Description The engraved scene on this mirror shows two men wearing different styles of armor. The man on the left wears a laminated corselet, while the man on the right wears a muscled cuirass. The differences in their armor may be meant to indicate the men are from opposite sides of a conflict, such as a Greek and a Trojan during the Trojan War. While many Etruscan mirrors have incised labels to identify the figures, this one does not. Similar scenes, however, include Hector, Achilles, and Ajax. The handle is not original to the mirror and was attached at some time after the mirror was excavated. The handle may also be Etruscan, probably from a pan. The damage on the mirror disc may indicate that it was ritually killed prior to deposition in a grave.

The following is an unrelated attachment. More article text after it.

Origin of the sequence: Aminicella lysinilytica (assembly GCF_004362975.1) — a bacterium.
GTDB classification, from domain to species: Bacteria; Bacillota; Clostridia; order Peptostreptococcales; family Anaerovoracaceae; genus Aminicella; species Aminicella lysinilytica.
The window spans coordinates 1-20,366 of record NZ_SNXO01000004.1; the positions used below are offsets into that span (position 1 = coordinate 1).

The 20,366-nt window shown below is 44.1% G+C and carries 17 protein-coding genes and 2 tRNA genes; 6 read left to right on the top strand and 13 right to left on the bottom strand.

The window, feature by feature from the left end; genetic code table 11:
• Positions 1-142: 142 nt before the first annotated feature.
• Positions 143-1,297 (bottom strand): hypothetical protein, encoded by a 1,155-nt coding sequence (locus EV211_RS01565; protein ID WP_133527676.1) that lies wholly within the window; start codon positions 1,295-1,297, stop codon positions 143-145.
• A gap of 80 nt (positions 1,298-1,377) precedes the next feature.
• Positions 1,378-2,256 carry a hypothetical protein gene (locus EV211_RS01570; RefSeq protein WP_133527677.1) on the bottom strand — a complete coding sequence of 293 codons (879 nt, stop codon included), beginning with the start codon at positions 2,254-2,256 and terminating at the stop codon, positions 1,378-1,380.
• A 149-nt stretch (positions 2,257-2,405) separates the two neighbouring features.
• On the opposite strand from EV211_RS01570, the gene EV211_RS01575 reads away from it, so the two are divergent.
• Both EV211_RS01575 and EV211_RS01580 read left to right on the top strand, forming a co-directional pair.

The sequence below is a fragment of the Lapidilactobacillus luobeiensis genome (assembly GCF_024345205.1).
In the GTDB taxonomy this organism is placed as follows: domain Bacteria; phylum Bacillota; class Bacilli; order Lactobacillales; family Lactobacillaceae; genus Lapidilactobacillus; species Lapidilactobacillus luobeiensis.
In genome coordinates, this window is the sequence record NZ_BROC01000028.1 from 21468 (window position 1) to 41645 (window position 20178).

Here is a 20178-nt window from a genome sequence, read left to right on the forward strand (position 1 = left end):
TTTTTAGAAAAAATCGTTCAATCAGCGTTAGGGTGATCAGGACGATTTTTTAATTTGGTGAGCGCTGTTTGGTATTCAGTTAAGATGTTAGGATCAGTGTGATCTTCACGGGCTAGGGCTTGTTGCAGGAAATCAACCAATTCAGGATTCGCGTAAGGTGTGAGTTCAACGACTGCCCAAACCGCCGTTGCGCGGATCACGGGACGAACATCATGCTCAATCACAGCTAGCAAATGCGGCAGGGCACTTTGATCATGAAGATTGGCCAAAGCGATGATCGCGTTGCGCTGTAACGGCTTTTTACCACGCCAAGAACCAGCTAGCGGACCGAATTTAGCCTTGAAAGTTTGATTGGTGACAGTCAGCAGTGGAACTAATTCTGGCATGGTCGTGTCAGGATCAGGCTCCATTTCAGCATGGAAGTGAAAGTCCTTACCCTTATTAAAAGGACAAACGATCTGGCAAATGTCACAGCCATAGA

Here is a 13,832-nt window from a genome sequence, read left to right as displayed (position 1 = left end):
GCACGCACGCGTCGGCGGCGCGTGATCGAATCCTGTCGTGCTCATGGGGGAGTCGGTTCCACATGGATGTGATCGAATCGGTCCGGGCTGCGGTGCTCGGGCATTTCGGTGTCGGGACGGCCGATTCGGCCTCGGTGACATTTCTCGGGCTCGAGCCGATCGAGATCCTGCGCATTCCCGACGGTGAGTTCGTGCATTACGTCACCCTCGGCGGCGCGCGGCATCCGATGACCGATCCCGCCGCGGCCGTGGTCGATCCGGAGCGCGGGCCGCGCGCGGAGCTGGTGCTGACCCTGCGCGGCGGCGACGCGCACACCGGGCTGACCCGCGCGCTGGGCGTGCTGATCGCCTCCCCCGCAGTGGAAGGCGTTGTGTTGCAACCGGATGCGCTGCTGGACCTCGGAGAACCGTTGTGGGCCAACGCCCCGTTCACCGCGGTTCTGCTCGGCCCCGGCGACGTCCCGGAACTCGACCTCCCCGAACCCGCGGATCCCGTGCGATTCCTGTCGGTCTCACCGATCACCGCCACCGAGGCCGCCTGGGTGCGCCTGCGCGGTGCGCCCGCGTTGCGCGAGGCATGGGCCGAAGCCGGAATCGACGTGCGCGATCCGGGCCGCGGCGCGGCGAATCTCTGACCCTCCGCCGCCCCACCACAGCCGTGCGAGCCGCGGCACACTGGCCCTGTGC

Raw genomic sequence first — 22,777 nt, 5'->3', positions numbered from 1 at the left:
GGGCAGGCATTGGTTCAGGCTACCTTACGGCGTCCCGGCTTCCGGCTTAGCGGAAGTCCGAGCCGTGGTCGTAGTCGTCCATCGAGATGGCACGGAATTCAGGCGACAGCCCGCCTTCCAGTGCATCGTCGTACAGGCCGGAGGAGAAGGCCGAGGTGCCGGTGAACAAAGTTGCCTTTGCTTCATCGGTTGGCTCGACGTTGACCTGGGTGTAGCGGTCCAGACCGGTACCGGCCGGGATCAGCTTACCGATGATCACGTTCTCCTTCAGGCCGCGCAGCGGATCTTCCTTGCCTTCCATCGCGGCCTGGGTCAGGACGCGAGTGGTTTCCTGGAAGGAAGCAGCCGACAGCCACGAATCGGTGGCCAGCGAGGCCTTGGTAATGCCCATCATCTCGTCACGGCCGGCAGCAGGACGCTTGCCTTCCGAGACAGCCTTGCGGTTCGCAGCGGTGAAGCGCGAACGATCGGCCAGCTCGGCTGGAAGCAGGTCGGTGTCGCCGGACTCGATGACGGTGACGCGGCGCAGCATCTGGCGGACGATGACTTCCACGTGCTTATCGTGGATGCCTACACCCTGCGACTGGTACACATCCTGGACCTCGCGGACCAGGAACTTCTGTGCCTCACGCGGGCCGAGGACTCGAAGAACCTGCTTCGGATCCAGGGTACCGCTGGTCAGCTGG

|3/17/1980||Examination||examined for technical study; x-ray|
- Betty Cooke: The Circle and the Line. The Walters Art Museum, Baltimore. 2021-2022.
Provenance Don Marcello Massarenti Collection, Rome [date and mode of acquisition unknown]; Henry Walters, Baltimore, 1902, by purchase; Walters Art Museum, 1931, by bequest.
Credit Acquired by Henry Walters with the Massarenti Collection, 1902
Download Image Add to Collection Share on Twitter Share on Facebook Creative Commons License